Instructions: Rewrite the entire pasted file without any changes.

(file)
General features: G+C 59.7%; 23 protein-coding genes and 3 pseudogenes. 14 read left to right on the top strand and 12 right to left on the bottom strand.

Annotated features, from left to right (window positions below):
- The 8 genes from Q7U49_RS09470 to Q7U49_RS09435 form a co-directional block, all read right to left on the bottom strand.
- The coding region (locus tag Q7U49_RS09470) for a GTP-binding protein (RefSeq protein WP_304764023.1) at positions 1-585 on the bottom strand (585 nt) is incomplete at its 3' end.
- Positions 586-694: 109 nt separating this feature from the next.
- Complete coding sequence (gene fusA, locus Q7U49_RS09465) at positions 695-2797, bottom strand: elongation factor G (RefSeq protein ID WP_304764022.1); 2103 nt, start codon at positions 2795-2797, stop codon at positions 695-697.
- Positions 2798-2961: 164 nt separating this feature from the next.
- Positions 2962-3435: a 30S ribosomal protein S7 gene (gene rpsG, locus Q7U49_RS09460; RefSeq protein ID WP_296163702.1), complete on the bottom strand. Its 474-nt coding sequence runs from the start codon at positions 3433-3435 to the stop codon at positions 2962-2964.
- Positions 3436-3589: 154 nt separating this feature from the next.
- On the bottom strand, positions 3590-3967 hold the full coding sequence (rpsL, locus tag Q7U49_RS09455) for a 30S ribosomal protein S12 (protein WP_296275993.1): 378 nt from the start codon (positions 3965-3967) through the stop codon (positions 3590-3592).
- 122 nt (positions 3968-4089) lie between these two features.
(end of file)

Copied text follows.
General features: G+C 59.7%; 23 protein-coding genes and 3 pseudogenes. 14 read left to right on the top strand and 12 right to left on the bottom strand.

Annotated features, from left to right (window positions below):
- The 8 genes from Q7U49_RS09470 to Q7U49_RS09435 form a co-directional block, all read right to left on the bottom strand.
- The coding region (locus tag Q7U49_RS09470) for a GTP-binding protein (RefSeq protein WP_304764023.1) at positions 1-585 on the bottom strand (585 nt) is incomplete at its 3' end.
- Positions 586-694: 109 nt separating this feature from the next.
- Complete coding sequence (gene fusA, locus Q7U49_RS09465) at positions 695-2797, bottom strand: elongation factor G (RefSeq protein ID WP_304764022.1); 2103 nt, start codon at positions 2795-2797, stop codon at positions 695-697.
- Positions 2798-2961: 164 nt separating this feature from the next.
- Positions 2962-3435: a 30S ribosomal protein S7 gene (gene rpsG, locus Q7U49_RS09460; RefSeq protein ID WP_296163702.1), complete on the bottom strand. Its 474-nt coding sequence runs from the start codon at positions 3433-3435 to the stop codon at positions 2962-2964.
- Positions 3436-3589: 154 nt separating this feature from the next.
- On the bottom strand, positions 3590-3967 hold the full coding sequence (rpsL, locus tag Q7U49_RS09455) for a 30S ribosomal protein S12 (protein WP_296275993.1): 378 nt from the start codon (positions 3965-3967) through the stop codon (positions 3590-3592).
- 122 nt (positions 3968-4089) lie between these two features.